This following is a guest blog by a former client, Todd Presser, who received treatment here at Palm Partners in 2013. Todd gave us permission to print his story as well as his name.
Todd wrote about a recent mission trip he went on and speaks into the importance of service – giving back – when it comes to recovery. I could identify with his story, not because I’ve been on mission trips – because I haven’t but, because I have also learned that the only way I can achieve and maintain true sobriety, and happiness in sobriety, is to look to how I can serve others.Radical growth and transformation, on a spiritual level, is the cornerstone to recovery from substance abuse and addiction. And one of the best ways to encourage that growth is to reach out a helping hand to others.
The bottom line: selfishness, like in active addiction, turns to selflessness through recovery.
My Reflection on the Jamaica hearing aid Mission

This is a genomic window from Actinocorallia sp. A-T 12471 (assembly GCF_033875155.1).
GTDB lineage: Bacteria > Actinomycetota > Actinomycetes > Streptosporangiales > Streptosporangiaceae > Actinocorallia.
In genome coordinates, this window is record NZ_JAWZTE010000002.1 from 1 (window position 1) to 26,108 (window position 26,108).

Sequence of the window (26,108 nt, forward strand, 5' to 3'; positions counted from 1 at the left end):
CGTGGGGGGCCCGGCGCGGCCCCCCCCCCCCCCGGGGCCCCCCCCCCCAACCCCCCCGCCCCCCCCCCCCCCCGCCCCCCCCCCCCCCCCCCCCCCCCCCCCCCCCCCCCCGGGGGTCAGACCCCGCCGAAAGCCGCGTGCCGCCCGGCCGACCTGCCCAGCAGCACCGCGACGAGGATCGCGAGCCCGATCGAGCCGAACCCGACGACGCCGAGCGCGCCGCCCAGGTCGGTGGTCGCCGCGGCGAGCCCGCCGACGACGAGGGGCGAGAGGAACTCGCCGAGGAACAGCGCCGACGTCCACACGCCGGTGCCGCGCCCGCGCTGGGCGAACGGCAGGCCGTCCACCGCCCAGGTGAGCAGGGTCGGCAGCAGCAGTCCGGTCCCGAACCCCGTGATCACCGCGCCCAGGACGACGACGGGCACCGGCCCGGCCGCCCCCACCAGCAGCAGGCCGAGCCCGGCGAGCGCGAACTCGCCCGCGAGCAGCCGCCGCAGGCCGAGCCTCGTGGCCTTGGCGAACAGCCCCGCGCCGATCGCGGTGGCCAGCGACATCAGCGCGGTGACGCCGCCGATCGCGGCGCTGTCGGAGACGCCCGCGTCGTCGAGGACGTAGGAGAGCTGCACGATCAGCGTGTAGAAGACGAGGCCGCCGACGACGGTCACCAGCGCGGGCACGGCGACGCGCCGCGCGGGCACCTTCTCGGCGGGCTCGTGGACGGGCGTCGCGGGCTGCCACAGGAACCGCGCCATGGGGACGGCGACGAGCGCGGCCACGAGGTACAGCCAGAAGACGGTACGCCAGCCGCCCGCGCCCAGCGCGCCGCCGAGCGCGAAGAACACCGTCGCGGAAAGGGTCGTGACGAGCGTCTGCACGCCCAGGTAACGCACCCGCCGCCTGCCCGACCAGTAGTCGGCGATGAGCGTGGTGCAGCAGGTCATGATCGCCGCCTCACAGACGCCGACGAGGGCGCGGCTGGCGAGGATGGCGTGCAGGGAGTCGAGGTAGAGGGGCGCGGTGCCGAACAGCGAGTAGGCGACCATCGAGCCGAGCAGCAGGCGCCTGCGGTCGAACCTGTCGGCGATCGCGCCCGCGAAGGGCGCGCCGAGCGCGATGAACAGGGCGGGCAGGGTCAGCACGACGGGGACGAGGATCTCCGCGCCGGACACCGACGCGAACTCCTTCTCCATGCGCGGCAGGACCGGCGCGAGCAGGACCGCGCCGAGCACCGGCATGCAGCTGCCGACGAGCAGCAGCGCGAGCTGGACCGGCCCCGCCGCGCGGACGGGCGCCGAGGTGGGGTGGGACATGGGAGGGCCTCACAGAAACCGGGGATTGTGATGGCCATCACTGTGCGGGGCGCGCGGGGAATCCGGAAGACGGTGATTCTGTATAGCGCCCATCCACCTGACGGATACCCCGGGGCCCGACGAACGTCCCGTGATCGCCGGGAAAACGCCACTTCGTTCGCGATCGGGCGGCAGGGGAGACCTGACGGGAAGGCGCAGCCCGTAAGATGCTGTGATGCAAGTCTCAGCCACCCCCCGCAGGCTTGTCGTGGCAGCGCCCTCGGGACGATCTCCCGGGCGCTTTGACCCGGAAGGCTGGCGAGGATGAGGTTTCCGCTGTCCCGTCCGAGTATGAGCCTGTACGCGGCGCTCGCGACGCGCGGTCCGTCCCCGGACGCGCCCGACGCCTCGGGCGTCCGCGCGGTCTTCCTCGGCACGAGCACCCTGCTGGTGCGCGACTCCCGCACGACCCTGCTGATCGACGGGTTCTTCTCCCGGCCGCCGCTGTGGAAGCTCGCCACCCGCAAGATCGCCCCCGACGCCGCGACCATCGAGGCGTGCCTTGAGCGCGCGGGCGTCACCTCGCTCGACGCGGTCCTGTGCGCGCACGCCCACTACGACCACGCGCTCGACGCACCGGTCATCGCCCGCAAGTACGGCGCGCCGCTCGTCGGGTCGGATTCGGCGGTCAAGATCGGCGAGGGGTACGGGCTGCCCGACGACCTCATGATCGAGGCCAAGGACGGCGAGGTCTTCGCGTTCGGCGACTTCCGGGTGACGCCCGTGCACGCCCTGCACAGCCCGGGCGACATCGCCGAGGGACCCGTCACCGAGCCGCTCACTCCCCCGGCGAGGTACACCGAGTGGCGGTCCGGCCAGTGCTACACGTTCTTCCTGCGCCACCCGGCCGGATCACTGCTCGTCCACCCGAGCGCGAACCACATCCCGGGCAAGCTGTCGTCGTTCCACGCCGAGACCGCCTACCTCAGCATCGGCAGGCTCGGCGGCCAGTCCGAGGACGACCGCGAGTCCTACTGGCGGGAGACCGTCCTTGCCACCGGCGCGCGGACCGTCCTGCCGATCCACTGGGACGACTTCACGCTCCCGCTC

As I reflect on a trip I recently took to Jamaica, I realize how truly blessed I am. I have my hearing, a wonderful family, a beautiful loving wife, a job I love, a nice home, great friends and awesome kids. Because this is the “norm” for me, it isn’t always easy to see my blessings.
Five years ago I could not have imagined the life I now have. I was self-absorbed in my addictions, a martyr with a hole in my soul. I had lost everything. Through my journey in recovery (with a couple hiccups along the way), I have learned to love and put others first and, in return, I will feel love (I pray for this challenging willingness daily). My recovery service brings me a VERY special fulfillment, but I also felt the need to find other ways to give of myself. None of these blessings can happen unless I choose daily to put my recovery first.